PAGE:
Some credit products, including credit cards and home equity lines of credit (HELOCs), tie their interest rates directly to the prime rate. If you've ever read through your credit card's cardholder agreement, you may have found the APR listed as something like "13% plus the prime rate." So if the prime rate is 5%, that means your card's APR is 18%.

But that's subject to change. If the prime rate rises to 5.25%, your credit card's new APR will be 18.25%. Lenders don't have to notify you every time this changes as long as they outline the relationship between your interest rate and the prime rate in the cardholder agreement. 

Although most other types of loans, including mortgages, auto loans, and personal loans, aren't tied to the prime rate in the same way that credit cards and HELOCs are, the prime rate often influences the rates that lenders offer these customers as well. Interest rates often rise when the prime rate rises and fall when it falls, but this isn't guaranteed. Banks choose their own interest rates, and sometimes their rates differ greatly from the prime rate.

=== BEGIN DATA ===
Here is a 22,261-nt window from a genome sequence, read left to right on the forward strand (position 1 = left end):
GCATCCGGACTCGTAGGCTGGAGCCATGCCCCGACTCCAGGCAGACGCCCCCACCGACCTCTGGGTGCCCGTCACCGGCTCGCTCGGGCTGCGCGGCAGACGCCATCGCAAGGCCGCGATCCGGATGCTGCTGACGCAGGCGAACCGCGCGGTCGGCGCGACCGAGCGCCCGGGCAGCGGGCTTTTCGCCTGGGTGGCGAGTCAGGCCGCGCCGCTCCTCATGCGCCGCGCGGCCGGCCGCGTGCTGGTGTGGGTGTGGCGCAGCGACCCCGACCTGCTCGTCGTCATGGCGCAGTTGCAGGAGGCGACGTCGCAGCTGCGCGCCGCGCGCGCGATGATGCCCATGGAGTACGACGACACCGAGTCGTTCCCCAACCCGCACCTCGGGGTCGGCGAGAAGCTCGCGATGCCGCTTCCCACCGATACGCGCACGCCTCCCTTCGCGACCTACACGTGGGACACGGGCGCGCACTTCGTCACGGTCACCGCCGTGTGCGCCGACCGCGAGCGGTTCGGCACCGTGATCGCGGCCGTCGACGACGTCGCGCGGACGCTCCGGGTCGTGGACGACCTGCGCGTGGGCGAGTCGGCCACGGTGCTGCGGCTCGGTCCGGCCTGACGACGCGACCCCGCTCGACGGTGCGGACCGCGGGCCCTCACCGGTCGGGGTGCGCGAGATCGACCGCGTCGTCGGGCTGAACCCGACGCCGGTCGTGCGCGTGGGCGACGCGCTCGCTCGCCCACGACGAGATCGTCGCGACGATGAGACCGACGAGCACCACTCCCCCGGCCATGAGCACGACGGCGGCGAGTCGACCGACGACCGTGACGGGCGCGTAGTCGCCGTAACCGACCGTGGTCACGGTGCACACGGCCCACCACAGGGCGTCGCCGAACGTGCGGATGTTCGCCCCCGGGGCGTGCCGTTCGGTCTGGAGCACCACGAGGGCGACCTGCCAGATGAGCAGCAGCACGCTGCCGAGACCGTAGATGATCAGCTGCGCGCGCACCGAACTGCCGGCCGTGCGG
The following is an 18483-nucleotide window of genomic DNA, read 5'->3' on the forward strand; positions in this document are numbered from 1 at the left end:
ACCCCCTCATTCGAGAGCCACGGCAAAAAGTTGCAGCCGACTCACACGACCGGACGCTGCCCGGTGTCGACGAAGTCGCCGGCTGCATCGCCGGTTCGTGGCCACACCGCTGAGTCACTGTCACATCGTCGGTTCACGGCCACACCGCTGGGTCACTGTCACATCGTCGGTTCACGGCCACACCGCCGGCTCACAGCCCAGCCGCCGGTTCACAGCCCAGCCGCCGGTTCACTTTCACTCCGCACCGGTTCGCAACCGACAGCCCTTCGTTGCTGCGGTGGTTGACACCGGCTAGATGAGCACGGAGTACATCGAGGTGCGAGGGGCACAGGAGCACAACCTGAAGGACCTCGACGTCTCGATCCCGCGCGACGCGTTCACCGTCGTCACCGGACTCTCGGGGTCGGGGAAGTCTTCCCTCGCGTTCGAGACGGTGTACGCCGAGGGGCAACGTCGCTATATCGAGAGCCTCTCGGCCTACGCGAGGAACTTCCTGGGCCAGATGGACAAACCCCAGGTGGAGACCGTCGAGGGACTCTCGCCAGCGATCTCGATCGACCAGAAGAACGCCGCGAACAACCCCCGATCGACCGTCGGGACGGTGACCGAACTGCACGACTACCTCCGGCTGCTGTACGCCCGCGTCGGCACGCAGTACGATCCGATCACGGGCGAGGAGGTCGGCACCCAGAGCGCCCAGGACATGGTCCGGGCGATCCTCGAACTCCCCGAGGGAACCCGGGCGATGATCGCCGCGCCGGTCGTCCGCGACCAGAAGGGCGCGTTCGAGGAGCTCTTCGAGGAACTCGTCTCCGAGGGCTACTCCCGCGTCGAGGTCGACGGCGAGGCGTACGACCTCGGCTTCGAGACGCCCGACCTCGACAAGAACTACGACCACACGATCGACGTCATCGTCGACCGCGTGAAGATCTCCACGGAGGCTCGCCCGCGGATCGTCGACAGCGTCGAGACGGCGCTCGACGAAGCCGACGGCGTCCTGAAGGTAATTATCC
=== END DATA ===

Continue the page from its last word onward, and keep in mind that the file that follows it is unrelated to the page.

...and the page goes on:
Between December 2016 and December 2017, the prime rate rose from 3.75% to 4.5%, but over that same timespan, average 30-year mortgage interest rates fell from 4.16% to 3.93%. So they don't always go hand in hand.

When you have a loan or credit card that's directly tied to the prime rate, you'll pay more in interest every time the prime rate goes up. This means your balance could balloon faster and you may have more difficulty paying back what you owe. But the reverse is also true. When the prime rate drops, your balance will accrue interest more slowly, making it easier for you to pay back.

What is the current prime rate?

There's more than one prime rate, because each bank sets its own. But the most popular prime rate benchmark in use today is the one published in the Wall Street Journal. It's based on the average prime rate for the 10 largest banks in the United States.